THE HORNIMINT COMPANY

The DHRA

DHRA

 

The Dorset Historical Romance Association (DRHA) was founded in 2004 as a vehicle for promoting interest in, and encouraging the writing of, romantic fiction in the West Country.  Originally a grass roots movement of amateur readers it was nurtured in the fertile soil of the Women's Institutes and Scout Huts of Dorset, and might have remained there were it not for the enterprise and vision of one of its younger members: Mrs Amanda J Threadbone.  It was she, together with her sister in law Mrs Edna Whisky McNightly and Miss Lavinia Henessey-Cork, who harried the Abbotsbury Arts Council until they agreed to a grant of £12, a reconditioned Gestetner and a (yet to be invented) home laminator (delivered in 2012).

 

In 2006 the Association adopted a new constitution which, in addition to making Mrs Threadbone Honorary Secretary (for LIFE) and removing Miss Henessey-Cork from the public record, widened and redefined the Association's mission to include: "the promotion of romantic literature, generation of tittle-tattle and pursuit of unreasonable interference in the lives of its members".

Shortly thereafter the DHRA set about canvassing academic libraries throughout the United Kingdom in an effort to secure an increase in the representation ofromantic literature in their otherwise over-factual collections.  The Geography Department in the University of Cambridge proved a particularly challenging  but in the end landmark case.  Ironically, it was at the suggestion of the then Librarian of the Department that Mrs Threadbone together with her late husband (the late Mr Threadbone) undertook a perilous trip along the entire length of a well-known South American river in a (fruitless) search for an internet book seller.  Though initially deemed a failure the expedition was to lead to the foundation of The Orinoco Company, an experimental analogue media enterprise dedicated to bringing romance, sticky fasteners and soft-porn to the hunter-gatherers of the damp forests.

                       DHRA Offices at Great Heaving, Dorset                                                                                DHRA Reception

Rejected design suggestions for a modernised DHRA Logo submitted to the 2016 Competition by Fiddleford-based graphic artist Seymor Fleisch. The panel decided to take "a more traditional route"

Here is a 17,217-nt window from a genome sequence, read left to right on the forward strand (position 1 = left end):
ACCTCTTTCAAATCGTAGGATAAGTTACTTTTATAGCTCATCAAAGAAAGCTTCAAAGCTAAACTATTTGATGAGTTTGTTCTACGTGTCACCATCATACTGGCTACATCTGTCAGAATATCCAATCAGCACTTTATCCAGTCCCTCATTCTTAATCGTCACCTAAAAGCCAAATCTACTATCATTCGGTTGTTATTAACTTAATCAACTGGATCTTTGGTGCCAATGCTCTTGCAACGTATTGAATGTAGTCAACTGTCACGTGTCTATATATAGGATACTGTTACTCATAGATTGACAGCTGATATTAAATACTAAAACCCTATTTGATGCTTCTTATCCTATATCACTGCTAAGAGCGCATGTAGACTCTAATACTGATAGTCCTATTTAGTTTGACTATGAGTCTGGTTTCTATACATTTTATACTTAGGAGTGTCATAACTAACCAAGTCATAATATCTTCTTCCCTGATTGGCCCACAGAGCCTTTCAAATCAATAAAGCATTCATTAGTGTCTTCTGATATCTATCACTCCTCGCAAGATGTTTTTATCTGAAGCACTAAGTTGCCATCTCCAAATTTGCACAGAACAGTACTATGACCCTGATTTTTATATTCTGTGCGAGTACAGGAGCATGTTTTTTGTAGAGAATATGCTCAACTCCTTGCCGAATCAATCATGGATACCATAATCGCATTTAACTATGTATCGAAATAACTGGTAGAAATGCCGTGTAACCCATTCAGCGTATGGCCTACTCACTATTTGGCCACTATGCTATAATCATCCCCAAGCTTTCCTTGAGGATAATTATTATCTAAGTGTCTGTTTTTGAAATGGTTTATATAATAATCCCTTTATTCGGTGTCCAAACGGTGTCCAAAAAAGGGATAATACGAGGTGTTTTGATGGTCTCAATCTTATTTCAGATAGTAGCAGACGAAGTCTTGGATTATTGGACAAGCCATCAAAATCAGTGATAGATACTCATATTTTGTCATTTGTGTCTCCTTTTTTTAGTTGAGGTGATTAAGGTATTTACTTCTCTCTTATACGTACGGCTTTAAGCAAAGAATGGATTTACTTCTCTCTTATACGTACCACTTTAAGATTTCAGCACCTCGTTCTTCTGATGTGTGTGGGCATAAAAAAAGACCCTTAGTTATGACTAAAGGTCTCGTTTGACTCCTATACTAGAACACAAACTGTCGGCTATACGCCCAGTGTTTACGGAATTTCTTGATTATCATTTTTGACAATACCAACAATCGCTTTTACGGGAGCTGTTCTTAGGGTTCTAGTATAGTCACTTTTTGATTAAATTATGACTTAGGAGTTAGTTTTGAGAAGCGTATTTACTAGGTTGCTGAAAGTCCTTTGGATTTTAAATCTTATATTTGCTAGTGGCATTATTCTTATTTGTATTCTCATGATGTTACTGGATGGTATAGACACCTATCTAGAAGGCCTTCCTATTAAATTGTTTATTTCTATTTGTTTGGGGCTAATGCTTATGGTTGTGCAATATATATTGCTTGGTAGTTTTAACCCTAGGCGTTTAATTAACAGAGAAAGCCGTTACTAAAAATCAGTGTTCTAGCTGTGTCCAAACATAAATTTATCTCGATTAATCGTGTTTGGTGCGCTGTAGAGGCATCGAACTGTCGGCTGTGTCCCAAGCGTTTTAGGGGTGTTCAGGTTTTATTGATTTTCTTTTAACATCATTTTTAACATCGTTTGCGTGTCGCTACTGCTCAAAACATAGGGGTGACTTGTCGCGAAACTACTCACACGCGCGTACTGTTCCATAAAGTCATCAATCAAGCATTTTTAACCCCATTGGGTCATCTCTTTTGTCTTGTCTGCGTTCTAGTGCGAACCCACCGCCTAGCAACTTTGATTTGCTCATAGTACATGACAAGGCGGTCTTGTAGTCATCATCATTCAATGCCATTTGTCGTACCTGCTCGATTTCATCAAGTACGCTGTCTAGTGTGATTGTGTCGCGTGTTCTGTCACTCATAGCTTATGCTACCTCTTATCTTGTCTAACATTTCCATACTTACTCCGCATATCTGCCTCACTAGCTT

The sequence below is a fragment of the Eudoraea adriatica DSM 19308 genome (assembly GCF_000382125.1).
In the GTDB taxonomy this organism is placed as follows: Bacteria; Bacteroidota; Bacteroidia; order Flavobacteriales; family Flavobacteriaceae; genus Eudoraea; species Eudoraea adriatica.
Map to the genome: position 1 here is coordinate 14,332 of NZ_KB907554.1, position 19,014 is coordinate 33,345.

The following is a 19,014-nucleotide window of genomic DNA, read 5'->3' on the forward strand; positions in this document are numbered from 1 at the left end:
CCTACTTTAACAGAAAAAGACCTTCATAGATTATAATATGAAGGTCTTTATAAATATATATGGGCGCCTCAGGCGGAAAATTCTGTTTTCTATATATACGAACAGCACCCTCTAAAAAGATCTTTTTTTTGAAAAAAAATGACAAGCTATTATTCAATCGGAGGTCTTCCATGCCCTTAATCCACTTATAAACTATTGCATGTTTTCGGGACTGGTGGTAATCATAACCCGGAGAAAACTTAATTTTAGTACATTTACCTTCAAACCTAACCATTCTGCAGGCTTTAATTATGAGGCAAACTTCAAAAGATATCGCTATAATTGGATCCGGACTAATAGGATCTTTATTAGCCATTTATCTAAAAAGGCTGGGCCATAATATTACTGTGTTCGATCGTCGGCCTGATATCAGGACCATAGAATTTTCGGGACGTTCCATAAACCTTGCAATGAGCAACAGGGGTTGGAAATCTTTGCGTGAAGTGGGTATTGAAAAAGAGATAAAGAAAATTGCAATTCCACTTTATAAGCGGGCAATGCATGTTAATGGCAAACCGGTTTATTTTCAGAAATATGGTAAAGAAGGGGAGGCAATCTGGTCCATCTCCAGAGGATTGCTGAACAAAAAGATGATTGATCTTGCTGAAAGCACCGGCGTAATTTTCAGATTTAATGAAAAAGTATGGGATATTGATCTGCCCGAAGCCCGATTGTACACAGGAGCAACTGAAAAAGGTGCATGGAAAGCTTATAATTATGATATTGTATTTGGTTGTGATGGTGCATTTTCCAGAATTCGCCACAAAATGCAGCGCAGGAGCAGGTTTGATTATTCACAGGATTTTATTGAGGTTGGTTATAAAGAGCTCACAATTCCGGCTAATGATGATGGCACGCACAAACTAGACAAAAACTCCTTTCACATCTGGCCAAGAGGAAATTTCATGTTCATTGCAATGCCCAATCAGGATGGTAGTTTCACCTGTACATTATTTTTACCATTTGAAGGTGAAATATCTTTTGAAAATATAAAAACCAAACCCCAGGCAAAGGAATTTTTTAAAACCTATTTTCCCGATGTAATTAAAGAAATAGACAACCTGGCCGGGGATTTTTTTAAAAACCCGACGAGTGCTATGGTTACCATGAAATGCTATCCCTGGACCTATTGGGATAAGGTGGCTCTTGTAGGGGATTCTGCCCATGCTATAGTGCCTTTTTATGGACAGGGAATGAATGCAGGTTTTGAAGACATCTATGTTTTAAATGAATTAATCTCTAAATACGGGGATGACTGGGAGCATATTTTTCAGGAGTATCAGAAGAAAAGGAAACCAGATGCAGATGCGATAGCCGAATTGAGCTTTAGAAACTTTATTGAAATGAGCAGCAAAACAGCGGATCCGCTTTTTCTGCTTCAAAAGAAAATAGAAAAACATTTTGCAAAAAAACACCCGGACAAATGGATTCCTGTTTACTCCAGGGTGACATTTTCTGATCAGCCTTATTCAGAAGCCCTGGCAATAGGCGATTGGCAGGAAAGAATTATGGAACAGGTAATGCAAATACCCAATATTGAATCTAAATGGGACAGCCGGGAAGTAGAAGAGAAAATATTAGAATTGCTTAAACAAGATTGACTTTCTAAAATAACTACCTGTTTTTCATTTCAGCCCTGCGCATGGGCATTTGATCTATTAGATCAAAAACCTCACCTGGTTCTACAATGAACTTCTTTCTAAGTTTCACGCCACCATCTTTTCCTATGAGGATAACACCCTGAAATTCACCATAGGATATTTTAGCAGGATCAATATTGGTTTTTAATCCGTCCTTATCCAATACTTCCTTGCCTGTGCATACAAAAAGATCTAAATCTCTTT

Though the DHRA is based in Great Heaving it continues to maintain branches in Cripplestyle, Lanton Herring, Piddletrenthide and Turners Puddle.  Over the years it has sponsored a number of favoured authors (in particular Rowena Westlake,  Susan Stourpaine and Dornford Sittingbourne) whose works have formed the basis of several thrupiecevideo and thrupiecefilm productions.  Working in close collaboration with The Threadbone Press, it has also produced newsletters, pamphlets, books and annual calendars (including cut-outs for children) most notably between 2008 and 2013.  It was one of the first organisations within the thrupiece/Threadbone umbrella to make use of the experimental Threadbone Narrowband Dial-Up Internet Service and thus to enter the digital era.

A competition held in 2016 to modernise the image of the DHRA and bring new members into the fold was not a success.

The Piddletrenthide branch of the DHRA. A bust of Mrs Threadbone stands to the left of the picture in a grove dedicated to those members of the Association considered worthy of memorialising. A second bust was discussed but received insufficient support.

Tried and Tested.  After spending more than £50 on a rebrand, members of the DHRA voted to retain their traditional logo.

DHRA "Privilege" Members who have subscribed to the DHRA online subscription service can gain access to many items held within the Association's Virtual Digivault™.  Such members should proceed by clicking on the Access Button opposite.  For full details as well as Terms and Conditions please speak with a Threadbone Organisation operative during normal office hours.  Regrettably this facility is only available to Privilege members living in the Dorset, East Cornwall, the Maldives, Dutch Antilles and Sark.